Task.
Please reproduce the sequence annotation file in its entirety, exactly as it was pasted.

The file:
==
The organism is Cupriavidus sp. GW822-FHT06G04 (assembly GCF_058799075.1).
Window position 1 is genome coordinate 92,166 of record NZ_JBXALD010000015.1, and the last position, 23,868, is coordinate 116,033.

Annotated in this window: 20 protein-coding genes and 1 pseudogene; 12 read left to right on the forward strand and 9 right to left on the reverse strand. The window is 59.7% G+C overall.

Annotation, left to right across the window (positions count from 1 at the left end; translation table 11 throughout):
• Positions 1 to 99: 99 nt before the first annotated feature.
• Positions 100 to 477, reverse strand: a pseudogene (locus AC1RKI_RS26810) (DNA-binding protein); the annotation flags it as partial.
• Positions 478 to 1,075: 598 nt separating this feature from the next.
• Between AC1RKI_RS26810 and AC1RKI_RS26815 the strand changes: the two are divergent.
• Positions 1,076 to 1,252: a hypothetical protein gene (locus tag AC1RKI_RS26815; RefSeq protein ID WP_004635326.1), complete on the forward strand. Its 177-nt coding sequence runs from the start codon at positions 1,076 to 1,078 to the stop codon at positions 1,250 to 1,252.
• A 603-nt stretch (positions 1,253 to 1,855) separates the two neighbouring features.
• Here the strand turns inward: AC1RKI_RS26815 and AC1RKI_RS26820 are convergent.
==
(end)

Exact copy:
The organism is Cupriavidus sp. GW822-FHT06G04 (assembly GCF_058799075.1).
Window position 1 is genome coordinate 92,166 of record NZ_JBXALD010000015.1, and the last position, 23,868, is coordinate 116,033.

Annotated in this window: 20 protein-coding genes and 1 pseudogene; 12 read left to right on the forward strand and 9 right to left on the reverse strand. The window is 59.7% G+C overall.

Annotation, left to right across the window (positions count from 1 at the left end; translation table 11 throughout):
• Positions 1 to 99: 99 nt before the first annotated feature.
• Positions 100 to 477, reverse strand: a pseudogene (locus AC1RKI_RS26810) (DNA-binding protein); the annotation flags it as partial.
• Positions 478 to 1,075: 598 nt separating this feature from the next.
• Between AC1RKI_RS26810 and AC1RKI_RS26815 the strand changes: the two are divergent.
• Positions 1,076 to 1,252: a hypothetical protein gene (locus tag AC1RKI_RS26815; RefSeq protein ID WP_004635326.1), complete on the forward strand. Its 177-nt coding sequence runs from the start codon at positions 1,076 to 1,078 to the stop codon at positions 1,250 to 1,252.
• A 603-nt stretch (positions 1,253 to 1,855) separates the two neighbouring features.
• Here the strand turns inward: AC1RKI_RS26815 and AC1RKI_RS26820 are convergent.